File this under disgusting things that need to stop happening: A new study conducted by the Kinsey Institute at Indiana University, published in the journal Sexual Health, looked at 5,805 single adults between the ages of 21 and 75 and discovered that 23 percent shared the sexts they received from love interests with up to three friends. Three friends. So disgusting. And yet, it’s not surprising.
The answer might seem simple. Only sext with people you know and love and trust. But even that is a pipe dream. I once knew a man (who shall remain nameless) who sent another person we both know photos of his wife of 10 years nude without her knowledge. He seemed to get off on being seen as some kind of sexual dynamo and the only way to be seen that way was to send out these photos. Sick and pathetic if you ask me. But it does give me pause. Could my husband do this?
I don’t think so. I trust my spouse. We have a very open sexual relationship and talk about everything. If he were the kind of man who needed validation that way, I would expect to know. Even so, it gives me pause. After all, I am sure this friend has a wife who surely trusts him. She has no idea that others now possess videos of some of her most intimate moments.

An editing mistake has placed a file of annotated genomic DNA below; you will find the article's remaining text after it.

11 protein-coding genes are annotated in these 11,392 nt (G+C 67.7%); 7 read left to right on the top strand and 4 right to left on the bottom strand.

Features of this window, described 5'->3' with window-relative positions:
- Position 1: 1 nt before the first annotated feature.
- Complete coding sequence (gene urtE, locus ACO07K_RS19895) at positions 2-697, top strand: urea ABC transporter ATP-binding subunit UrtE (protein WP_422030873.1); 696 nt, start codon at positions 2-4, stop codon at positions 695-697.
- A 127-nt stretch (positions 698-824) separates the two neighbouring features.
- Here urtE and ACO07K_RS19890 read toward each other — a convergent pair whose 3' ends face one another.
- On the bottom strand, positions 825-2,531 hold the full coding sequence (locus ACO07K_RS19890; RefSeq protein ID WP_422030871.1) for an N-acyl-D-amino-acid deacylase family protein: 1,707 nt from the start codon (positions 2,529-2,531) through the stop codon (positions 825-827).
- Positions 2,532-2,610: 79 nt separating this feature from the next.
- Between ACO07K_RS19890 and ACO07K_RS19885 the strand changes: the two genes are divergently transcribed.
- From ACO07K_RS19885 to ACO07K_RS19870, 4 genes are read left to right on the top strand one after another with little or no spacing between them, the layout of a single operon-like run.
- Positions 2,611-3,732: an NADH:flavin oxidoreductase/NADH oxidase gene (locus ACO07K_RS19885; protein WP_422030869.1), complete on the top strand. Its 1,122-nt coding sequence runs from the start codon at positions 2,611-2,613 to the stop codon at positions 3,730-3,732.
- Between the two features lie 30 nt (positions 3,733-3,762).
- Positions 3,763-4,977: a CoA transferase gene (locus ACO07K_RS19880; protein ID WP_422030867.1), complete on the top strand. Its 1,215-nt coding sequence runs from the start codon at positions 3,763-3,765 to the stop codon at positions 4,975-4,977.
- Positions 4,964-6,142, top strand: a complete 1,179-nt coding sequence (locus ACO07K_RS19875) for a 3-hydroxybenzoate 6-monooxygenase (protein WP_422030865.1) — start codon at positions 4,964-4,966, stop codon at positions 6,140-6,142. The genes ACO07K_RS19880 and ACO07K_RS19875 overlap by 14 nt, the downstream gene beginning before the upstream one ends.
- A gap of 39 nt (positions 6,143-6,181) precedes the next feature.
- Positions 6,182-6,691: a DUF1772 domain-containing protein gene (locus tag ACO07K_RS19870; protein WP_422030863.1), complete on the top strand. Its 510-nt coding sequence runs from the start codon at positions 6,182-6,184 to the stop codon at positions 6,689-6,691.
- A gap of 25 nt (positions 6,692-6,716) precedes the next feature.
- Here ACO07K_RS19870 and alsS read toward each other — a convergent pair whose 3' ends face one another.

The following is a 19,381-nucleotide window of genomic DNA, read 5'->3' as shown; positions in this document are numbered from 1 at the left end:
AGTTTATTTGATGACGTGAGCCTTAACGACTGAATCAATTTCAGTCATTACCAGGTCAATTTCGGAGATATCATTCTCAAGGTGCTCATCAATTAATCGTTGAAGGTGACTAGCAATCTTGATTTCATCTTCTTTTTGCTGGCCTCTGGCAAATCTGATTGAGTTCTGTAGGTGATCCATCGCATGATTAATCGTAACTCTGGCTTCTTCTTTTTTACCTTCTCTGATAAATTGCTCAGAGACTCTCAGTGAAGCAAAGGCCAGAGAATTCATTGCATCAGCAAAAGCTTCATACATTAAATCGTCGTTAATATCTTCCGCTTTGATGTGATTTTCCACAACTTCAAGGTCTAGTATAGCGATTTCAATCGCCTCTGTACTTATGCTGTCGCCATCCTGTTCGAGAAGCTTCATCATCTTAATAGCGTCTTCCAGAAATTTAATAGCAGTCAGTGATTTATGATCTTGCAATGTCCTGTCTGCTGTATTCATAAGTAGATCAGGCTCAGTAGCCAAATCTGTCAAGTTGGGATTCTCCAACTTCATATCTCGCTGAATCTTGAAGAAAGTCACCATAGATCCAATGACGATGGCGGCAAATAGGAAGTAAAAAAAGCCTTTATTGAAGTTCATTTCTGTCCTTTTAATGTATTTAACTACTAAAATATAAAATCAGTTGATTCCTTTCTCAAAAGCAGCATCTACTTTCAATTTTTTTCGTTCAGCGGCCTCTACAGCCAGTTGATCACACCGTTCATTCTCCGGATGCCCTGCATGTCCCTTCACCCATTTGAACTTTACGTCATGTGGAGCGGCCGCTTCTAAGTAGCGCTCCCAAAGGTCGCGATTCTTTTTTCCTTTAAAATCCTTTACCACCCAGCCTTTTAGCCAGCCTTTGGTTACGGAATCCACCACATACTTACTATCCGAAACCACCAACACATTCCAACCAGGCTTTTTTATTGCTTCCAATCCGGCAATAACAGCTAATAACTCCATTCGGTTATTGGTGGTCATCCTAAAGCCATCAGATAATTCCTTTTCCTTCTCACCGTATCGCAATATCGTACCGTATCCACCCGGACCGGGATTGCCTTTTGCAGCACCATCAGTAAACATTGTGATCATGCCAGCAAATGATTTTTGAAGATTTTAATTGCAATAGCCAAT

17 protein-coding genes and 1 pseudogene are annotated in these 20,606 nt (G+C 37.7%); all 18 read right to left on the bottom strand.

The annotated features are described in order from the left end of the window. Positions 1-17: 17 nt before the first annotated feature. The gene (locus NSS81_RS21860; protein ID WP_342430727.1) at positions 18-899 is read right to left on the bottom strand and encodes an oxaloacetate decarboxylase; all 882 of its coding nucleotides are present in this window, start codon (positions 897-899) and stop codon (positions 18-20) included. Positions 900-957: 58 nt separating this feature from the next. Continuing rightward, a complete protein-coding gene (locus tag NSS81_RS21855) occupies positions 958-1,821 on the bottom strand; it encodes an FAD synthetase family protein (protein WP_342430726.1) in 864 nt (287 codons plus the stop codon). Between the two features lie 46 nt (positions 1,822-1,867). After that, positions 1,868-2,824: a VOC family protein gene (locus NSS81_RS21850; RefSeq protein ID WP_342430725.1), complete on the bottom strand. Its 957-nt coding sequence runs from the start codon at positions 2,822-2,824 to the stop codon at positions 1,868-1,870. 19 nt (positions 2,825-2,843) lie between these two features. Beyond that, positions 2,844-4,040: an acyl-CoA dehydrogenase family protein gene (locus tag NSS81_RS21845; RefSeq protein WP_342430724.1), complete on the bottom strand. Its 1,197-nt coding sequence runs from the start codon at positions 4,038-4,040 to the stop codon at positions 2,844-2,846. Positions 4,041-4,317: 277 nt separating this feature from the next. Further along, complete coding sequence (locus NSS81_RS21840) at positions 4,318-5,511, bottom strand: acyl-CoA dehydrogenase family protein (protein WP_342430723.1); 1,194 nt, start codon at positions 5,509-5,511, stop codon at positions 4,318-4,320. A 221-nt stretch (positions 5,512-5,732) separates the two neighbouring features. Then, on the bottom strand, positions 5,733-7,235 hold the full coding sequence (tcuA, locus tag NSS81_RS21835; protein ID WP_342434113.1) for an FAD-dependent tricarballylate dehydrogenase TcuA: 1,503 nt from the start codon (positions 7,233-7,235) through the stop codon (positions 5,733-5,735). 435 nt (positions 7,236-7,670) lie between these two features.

So who can you trust?
The safe answer, of course, is not to sext at all. But where is the fun in that? I can’t imagine not being able to tease my husband back and forth during the day. It keeps our relationship fresh and fun. That said, I establish ground rules. First, I make sure he deletes everything we send. I don’t want it on his phone. I do the same. I also have specifically talked to him about how I’d feel if he ever shared it with anyone else. That should go without saying, but it makes sense to clarify to avoid any confusion.
We can’t do much to guarantee our privacy. We just have to hope that the people we choose to share intimate moments with understand the meaning of intimacy.